JIM Turnbull, whose cartoons appeared in The Herald for almost 30 years, has died at the age of 74.

For him, Scotland was like a lion in a cage with an open door. He used the image as a recurring motif, and in his hands it was usually far from rampant. The big lion admitting it was "feart" came to symbolise the referendum result in 1979 when the number in favour failed to reach the 40-per cent threshold.

The-then editor of this newspaper was Alan Jenkins, who said: "When you mention Jim Turnbull, that image of the lion is what springs to mind. As an artist he had a great line. Allied to that he was a thinking cartoonist with his own ideas. Not all cartoonists have that."

George Reid, the presiding officer of the Scottish Parliament, was a journalist who turned to politics at that time, becoming an SNP MP. He said of Turnbull: "He was the great chronicler of his age and came up with the perfect image for that time in the scabrous lion refusing to come out of its cage.

"He caught the mood of the people of Scotland in the 1970s and to that extent he was unique."

The son of a railway worker, James Turnbull was born in Maryhill, Glasgow. The family moved south of the Clyde to Pollokshields where he attended Albert Road school. He trained as a lithographic artist before his national service, which included a spell in Suez.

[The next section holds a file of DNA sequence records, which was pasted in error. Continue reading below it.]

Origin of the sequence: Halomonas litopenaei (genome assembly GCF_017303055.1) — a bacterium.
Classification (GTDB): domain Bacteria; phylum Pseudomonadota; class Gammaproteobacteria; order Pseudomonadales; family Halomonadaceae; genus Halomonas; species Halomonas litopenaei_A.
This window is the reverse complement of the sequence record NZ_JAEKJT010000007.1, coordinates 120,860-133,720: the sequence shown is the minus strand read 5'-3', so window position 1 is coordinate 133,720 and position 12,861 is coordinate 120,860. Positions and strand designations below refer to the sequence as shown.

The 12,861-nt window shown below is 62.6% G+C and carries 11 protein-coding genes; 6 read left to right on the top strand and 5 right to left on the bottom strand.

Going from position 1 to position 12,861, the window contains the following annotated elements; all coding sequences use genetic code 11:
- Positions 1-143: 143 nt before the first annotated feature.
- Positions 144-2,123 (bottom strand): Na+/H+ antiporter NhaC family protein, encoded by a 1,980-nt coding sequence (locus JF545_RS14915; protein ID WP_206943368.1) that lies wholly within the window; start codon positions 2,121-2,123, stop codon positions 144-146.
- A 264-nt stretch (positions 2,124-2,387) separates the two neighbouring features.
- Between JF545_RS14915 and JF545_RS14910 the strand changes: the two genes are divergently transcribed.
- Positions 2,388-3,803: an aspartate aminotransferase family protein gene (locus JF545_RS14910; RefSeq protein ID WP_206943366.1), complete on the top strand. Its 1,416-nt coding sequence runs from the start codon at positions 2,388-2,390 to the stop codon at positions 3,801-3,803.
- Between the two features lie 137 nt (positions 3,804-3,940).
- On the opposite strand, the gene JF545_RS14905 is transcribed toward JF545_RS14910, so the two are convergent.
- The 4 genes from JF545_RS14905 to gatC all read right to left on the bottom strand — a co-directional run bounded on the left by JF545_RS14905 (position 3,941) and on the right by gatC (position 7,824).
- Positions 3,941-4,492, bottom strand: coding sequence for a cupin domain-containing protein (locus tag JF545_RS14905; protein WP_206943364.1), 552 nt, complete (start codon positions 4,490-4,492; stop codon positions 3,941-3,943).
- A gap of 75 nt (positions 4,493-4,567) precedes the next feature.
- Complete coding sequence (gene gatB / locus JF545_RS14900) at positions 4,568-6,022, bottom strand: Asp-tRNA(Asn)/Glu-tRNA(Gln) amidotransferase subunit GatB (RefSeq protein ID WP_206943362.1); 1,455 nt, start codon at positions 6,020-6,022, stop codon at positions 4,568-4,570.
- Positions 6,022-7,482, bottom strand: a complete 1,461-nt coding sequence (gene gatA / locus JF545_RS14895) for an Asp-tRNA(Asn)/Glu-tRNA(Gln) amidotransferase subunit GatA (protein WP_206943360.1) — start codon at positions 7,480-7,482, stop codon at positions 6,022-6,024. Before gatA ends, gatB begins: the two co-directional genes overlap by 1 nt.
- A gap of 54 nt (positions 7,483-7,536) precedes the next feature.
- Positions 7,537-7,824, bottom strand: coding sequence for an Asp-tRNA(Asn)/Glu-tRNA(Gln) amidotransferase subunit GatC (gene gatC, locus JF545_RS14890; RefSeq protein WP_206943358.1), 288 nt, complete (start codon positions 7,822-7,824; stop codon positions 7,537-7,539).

His first foray into publishing came when he was employed as a freelance by DC Thomson doing the Pinky and Perky and Freddy Frog cartoons for Playhour comic.

He started his career as a daily newspaper caricaturist with the Daily Record and, in the early 1970s, joined the-then Glasgow Herald. More recently, he provided the illustrations for Charlie Allan's farmer's diary.

He spent much of his spare time at Clarkston Rugby Club, where he enthusiastically supported a team which has now become Glasgow Hutchesons' Aloysius. He enjoyed nothing more than going to the club for lunch on a Saturday and chatting to his friends about rugby.

Although fiercely proud of his Scottish heritage, Jim loved travelling to Italy and painted some of his best work there.

His wife, Moira, died in 1977 but he is survived by his children Pamela, Keith, and two grandchildren, Amy and Sara.